International Women’s Day: Choose to Challenge
Queensland Teachers' Journal, Vol 126 No 2, 12 March 2021, page no. 23
On March 8, we celebrated International Women’s Day (IWD), but in the midst of a global pandemic it was commemorated in vastly different ways across Queensland, our nation and globally.
But COVID-19 can’t stop us reflecting on the purpose of IWD – to remind us to stop and reflect on women’s achievements, the health and economic status of women and girls, and the genuine gender equity we are yet to achieve.
Each year across the state QTU, members coordinate events in their schools and workplaces, for staff and students. I have enjoyed visiting school-based events, and by far the most exciting and energising are those led by the students themselves.
The QTU has also established a tradition of holding an IWD event at the end of the annual Union Reps Conference and an acknowledgement at our first State Council each year.
And, of course, for the first time in our history, our feminised union is being led by women; Kate Ruttiman is the first woman to hold the position of General Secretary and Cresta Richardson is only the fourth woman to hold the position of President. Further, never before has the presidential team comprised three women, with Leah Olsson as Vice-President and Jenny Swadling our Honorary Vice-President.
But IWD is also an opportunity to broadcast the many, many challenges we as society need to address; the continued wage gap, the appalling incarceration rate of Aboriginal and Torres Strait Islander women, gender-based violence in all its forms, the lack of representation of women with a disability, the additional discrimination and erasure in media and texts of women of colour, the overt misogyny displayed through mainstream news channels and politics, the lack of affordable childcare, and period poverty.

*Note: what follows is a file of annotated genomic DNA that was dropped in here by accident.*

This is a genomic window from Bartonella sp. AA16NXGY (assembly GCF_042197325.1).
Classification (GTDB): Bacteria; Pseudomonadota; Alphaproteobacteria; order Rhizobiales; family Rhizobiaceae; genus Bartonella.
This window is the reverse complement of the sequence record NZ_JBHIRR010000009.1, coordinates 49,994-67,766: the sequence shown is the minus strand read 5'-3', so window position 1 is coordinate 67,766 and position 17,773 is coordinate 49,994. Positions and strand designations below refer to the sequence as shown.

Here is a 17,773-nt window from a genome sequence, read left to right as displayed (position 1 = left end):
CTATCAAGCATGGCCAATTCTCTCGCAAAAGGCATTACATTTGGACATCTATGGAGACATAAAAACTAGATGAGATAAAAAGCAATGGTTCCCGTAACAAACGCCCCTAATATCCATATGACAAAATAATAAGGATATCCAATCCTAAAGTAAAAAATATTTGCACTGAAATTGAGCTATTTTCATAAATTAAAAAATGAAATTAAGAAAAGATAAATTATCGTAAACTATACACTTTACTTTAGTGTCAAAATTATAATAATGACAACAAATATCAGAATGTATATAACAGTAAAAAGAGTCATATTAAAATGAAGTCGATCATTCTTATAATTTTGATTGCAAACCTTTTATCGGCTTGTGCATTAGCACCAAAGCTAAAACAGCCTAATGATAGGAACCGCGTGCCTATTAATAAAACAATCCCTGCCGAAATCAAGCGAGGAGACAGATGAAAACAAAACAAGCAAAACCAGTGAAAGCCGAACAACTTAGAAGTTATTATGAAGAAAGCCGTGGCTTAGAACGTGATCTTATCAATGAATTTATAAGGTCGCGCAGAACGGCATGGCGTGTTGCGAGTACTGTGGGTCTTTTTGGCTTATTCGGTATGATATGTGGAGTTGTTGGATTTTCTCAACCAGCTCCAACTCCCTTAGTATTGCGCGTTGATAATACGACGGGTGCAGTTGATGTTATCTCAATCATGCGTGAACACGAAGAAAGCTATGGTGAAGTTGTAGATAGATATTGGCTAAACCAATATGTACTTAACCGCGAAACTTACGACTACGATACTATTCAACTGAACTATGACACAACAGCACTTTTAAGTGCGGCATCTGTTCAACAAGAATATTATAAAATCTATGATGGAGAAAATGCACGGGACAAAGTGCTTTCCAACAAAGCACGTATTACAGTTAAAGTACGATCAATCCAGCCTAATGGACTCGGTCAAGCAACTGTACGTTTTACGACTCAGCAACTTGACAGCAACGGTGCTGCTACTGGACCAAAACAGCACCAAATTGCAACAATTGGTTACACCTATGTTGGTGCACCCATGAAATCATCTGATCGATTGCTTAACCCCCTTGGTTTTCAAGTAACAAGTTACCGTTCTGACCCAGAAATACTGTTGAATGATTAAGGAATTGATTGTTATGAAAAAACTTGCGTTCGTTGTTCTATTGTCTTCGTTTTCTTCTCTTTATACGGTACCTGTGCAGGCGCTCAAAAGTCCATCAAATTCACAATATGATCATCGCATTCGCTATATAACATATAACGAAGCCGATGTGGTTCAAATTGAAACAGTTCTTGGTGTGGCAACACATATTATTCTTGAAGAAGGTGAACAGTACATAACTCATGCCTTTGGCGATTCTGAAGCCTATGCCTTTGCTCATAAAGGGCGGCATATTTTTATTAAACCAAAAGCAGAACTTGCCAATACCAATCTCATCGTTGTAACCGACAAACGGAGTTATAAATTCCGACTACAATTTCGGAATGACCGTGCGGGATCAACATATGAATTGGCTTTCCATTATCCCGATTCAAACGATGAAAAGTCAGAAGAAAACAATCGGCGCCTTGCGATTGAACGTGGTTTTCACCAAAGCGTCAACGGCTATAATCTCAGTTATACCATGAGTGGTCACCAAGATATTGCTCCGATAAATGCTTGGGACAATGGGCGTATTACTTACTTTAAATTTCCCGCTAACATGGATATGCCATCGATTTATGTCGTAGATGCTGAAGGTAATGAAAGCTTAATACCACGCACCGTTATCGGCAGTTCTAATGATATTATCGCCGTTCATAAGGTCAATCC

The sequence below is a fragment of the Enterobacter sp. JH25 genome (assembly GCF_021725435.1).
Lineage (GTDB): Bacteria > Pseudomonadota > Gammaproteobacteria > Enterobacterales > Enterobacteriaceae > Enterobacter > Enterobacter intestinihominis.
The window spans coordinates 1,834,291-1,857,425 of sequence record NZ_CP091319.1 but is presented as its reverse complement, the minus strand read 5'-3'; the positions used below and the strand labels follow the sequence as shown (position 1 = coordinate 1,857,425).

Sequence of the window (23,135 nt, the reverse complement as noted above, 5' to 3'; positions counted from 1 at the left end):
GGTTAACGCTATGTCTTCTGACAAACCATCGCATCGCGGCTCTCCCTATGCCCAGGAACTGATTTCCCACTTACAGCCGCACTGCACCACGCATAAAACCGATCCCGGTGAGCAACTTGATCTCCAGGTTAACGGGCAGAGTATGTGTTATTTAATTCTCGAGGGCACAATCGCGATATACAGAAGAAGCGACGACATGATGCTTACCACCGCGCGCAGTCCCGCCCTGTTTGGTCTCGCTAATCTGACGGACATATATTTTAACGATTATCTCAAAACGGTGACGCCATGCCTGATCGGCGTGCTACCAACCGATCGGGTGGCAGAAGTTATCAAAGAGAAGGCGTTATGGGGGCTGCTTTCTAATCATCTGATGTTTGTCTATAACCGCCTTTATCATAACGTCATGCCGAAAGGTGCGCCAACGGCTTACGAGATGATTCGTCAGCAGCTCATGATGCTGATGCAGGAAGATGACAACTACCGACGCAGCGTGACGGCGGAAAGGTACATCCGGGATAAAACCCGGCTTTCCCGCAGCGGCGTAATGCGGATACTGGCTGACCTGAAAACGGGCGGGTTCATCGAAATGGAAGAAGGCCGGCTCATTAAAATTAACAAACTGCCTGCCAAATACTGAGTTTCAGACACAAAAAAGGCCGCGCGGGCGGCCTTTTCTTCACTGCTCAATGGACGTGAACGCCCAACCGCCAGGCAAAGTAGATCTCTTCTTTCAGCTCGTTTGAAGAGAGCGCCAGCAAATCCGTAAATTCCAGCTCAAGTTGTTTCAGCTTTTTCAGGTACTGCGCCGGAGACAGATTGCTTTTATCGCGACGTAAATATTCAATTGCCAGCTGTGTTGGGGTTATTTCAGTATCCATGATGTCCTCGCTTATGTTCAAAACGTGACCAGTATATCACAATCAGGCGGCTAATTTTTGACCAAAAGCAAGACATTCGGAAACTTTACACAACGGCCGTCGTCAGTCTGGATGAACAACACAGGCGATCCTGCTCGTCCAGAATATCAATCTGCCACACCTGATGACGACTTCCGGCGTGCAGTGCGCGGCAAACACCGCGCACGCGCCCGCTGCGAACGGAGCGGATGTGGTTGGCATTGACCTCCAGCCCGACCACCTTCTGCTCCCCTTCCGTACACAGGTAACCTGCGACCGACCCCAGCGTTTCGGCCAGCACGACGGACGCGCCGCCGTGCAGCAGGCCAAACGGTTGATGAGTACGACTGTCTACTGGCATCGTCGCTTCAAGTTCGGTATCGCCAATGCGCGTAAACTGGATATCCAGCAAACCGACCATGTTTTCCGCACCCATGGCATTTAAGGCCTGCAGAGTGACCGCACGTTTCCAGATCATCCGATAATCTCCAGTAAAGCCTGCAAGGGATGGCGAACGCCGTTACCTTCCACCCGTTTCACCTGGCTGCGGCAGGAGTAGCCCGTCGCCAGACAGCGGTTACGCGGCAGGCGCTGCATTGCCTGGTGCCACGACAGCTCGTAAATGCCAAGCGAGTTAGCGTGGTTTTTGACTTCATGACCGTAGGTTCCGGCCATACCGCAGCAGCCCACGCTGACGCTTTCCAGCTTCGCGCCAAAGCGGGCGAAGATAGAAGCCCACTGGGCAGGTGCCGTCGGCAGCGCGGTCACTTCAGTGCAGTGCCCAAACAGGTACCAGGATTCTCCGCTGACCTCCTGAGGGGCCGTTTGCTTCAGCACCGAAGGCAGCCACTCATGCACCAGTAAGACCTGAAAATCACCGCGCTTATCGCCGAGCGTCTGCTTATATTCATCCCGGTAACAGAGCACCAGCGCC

At the time of writing, our nation was reeling from reports of sexual assaults in our nation’s Parliament building. As the Australian Human Rights Commission’s Respect@Work report clearly demonstrates, sexual harassment and managing gendered-based violence is a reality for most of the girls we teach, our colleagues, friends and family and occurs at alarming rates within workplaces, including schools. There is still much to be done to invest in genuine preventative measures such as a genuine schoolwide approach to respectful relationships education (that actually has funds attached and isn’t just a further impost on schools). Watch this space for the QTU’s #ExpectRespect campaign, which seeks to address gendered-based violence in TAFE and schools.
However, no change occurs without those bold and brave enough to challenge. The 2021 theme of IWD, #choosetochallenge, encourages us all to find our voice. Calling out gendered actions or assumptions, challenging gender stereotypes, challenging leaders to be more inclusive and challenging ourselves to find our voice.
There is much work to be done – educating about gender equity can be exciting and inspiring. Celebrating great achievements of inspiring women and girls is a great way to start. We have a unique opportunity; to inspire, to give a platform and space, to educate, and to listen. The next generation is watching and learning.
As teachers, we hold a space that is crucial in terms of role-modelling and questioning and enquiring. Ensuring our pedagogical practices include gender diverse resources, our narratives include the voices of all women, and when we look to historical texts that we ensure we include the analysis of whose history is being told and whose voices were not permitted.
So, this year I would encourage QTU women and activists to continue to “choose to challenge”, whether it be workload, our work/life balance, the sexist uncle you’ve always been polite to, or the inequitable decision at your workplace!